What to do in the Garden in April

Plant trees and shrubs

It’s best to plant trees and shrubs either just as they begin dormancy in the autumn or just as they're coming out of dormancy in the spring. They can be planted any time in between but it's often difficult if the ground is frozen.

 

How to plant trees and shrubs:

  1. 1. Dig a hole in the desired location, large enough to fit all of the roots without bending or breaking them and deep enough to fit the entire root ball so that the base of the trunk is level with the soil surface.
  2. 2. Loosen the edges and base of the hole with a fork to make it easy for the roots to settle in.
  3. 3. Throw a handful of granular fertiliser into the hole and mix with compost. If the granular fertiliser comes into contact with the roots it can damage them so make sure it's well mixed in to the bottom of the hole.
  4. 4. Position the tree or shrub in the hole and decide which way you would like it to face. E.g. if it has a large branch on one side you would want that facing into the garden rather than into a wall or fence.
  5. 5. Fill the hole back in with the displaced soil and firm down.
  6. 6. Apply a generous amount of water to settle the roots.

 

gardening tips
If the root ball of the tree is tightly bound it needs to be loosened in order to form a healthy root system. Pull as many of the fibrous roots out as possible with your hands to give them a good chance of settling into the soil and supporting the tree properly.

 

Remove weeds from the lawn

Any tap-rooted weeds, such as dandelions, will start to appear in April. It’s best to keep on top of them so now’s a good time to start. There are a number of different methods for doing this:

  1. Hand fork: You can dig a weed out with a hand fork although doing so can leave the lawn looking a bit pot-holed.
  2. Bulb planter: Your bulb planter can have a dual purpose! Position it over the offending weed and remove the entire core of soil. The soil can then be removed from the roots and put back in the hole.
  3. Speedy Weedy: Our Speedy Weedy is specially designed to remove tap-rooted weeds from the lawn. Push the three prongs into the ground around the weed, twist and pull and the weed is out!

gardening tips
After removing weeds from the lawn you may end up with a few holes. Fill them with sand instead of soil, this will improve drainage in the lawn.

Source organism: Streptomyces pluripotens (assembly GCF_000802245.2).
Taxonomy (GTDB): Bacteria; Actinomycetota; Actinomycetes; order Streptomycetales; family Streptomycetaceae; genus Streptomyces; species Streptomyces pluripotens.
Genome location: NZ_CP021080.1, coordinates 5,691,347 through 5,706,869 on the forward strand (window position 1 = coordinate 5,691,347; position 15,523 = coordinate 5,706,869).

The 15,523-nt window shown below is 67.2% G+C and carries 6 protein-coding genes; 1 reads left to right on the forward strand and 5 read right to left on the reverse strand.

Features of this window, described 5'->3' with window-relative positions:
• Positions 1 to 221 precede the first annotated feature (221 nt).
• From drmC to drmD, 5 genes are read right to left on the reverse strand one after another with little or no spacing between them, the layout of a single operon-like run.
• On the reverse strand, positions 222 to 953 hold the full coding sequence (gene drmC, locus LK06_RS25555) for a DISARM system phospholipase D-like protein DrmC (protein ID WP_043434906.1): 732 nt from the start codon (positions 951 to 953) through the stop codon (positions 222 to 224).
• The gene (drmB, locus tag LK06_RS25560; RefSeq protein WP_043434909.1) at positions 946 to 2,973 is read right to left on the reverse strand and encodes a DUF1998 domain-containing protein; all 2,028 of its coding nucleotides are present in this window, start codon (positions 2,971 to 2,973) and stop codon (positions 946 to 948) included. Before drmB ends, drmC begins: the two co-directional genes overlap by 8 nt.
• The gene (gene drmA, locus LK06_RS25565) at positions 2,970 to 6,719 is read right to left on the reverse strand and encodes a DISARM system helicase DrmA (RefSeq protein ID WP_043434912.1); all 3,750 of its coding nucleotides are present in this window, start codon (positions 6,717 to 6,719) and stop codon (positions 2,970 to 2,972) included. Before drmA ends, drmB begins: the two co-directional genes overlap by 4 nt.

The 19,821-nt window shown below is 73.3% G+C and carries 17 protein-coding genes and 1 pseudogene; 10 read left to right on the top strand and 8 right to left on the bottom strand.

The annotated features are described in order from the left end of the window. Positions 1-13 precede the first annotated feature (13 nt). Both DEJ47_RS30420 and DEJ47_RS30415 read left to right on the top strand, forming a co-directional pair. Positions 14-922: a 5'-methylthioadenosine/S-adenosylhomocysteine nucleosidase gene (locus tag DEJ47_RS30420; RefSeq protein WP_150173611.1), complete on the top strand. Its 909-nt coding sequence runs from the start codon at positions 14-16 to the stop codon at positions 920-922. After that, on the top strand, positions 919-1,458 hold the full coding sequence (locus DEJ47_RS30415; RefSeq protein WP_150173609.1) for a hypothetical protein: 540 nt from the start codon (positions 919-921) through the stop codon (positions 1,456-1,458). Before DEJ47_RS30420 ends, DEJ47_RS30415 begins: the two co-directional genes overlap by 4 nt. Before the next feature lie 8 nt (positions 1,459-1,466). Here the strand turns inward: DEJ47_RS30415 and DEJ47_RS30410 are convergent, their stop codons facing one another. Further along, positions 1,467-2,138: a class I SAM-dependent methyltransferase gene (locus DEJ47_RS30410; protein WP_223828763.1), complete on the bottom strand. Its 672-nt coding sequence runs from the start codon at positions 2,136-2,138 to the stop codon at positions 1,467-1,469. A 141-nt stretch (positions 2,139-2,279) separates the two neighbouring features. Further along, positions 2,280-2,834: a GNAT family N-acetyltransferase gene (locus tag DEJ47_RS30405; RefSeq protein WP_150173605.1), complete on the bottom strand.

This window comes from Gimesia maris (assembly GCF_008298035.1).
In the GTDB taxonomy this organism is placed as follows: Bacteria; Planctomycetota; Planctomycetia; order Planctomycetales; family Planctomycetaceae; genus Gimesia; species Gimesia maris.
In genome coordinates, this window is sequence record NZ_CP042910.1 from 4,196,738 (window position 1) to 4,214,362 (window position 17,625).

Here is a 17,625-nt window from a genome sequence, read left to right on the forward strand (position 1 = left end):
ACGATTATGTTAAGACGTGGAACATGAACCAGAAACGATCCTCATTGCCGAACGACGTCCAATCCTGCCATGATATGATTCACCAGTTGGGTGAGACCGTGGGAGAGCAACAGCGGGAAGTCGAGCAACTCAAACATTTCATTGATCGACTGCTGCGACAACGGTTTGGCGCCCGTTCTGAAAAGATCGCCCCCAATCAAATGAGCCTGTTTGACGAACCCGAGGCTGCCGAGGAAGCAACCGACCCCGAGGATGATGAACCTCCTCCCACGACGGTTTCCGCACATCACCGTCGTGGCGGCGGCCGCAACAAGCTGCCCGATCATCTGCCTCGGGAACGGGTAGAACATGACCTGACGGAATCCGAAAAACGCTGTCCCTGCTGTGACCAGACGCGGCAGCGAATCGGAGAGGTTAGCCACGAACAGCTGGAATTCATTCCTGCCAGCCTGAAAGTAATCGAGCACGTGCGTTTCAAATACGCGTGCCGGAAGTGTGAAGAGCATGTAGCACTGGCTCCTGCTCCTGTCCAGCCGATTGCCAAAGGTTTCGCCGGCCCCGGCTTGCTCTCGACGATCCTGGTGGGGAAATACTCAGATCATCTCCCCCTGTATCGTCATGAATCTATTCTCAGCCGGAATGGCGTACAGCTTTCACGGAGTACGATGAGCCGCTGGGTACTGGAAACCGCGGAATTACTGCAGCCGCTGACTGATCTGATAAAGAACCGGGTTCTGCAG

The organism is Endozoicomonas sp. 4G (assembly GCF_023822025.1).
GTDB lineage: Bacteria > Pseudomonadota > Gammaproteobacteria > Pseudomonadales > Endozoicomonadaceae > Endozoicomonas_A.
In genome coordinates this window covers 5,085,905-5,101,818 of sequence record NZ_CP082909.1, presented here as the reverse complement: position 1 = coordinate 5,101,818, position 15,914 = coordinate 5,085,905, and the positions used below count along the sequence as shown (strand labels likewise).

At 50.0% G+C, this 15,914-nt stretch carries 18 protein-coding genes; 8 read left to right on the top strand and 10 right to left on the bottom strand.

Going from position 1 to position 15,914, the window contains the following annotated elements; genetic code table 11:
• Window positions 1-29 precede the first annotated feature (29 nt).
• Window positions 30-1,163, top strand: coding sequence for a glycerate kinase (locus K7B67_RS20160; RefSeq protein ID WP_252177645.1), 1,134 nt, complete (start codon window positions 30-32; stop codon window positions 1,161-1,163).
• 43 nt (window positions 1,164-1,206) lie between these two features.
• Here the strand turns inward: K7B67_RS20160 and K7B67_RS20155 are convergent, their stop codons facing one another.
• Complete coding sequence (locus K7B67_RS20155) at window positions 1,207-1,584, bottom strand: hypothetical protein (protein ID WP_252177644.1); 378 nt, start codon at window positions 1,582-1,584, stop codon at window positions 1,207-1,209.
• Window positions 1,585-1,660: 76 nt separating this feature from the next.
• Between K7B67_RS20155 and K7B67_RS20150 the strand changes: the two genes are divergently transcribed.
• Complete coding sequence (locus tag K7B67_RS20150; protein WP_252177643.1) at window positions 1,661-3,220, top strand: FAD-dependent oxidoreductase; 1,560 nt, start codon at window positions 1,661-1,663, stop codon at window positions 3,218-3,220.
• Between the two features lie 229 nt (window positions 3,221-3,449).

Remove dead wood from trees and shrubs

This job is typically done in the middle of winter, however with some shrubs, such as Forsythia, Philadelphus and Symphoricarpus, it’s difficult to tell which stems are dead until the live wood starts to grow new leaves. That is why now is a good time to go around all of your shrubs and make sure you didn’t miss any!


Check plant supports

In the spring when your plants start growing, always monitor how they’re getting on. If any stems or branches are growing astray tie them back in or add further support if necessary.

 

Dead-head spring bedding

By dead-heading bedding plants you will increase the flowering time and the amount of flowers per plant. Instead of the plant using its energy to produce a seed head it will use its energy to grow new flowers instead, giving you a longer lasting display!

 

Pinch out summer flowering bedding plants

When you receive plug plants in the post they can often appear to be a bit leggy. There's nothing to worry about, they will bush out naturally as soon as they’re planted out, but to help them along in the mean-time you can pinch them out. It’s easy to do, simply pinch off the growing tip above a lower down node (where the plant branches out) about half way up the stem. This can be done with your thumb and forefinger.

 

Hoe and weed beds and borders

Weeds will really have started getting going by now and it’s best to keep on top of it before they take over. Depending on how many weeds you have growing in your garden they can be pulled out by hand or hoed away. Spring weeds can grow in thick patches and can cover an entire bed, the easiest way to remove them is by hoeing and then raking them off.


Don’t put weeds on your compost heap! If the seeds drop into your compost they'll cause no end of weed problems wherever you use it.



Grow-on small and medium sized plug plants

Trays of small and medium sized plug plants plug plants are delivered from early April to early May. When they arrive, sit them in a tray of water and leave them to ‘rest’ for 24 hours.

To pot them up: Fill 6cm or 9cm pots with multipurpose compost and tap down to compress. Make a hole in the surface of the compost ready for your plug. With a pencil or stainless steel widger, push the plug out of the tray from underneath and place in the pot. Firm the compost down around the plug and water in. Repeat this process for all of the plugs in your tray. The plugs can remain in their pots until the end of May when they can be planted into their growing position.

Removing plug plants from a tray: If you’re having difficulty removing your plugs from their tray without the compost falling apart, leave them in the tray to grow on for few more days to grow a more substantial root system. When they’re ready to be removed leave them without water until they’re almost dry and you’ll find they come out a lot easier.

Plant up hanging baskets

Planting up your hanging baskets early gives them time to start looking good before you hang them outside. Once you have created your hanging baskets keep them outside in a sheltered place with polythene over the top or in a cold-frame if you have one.


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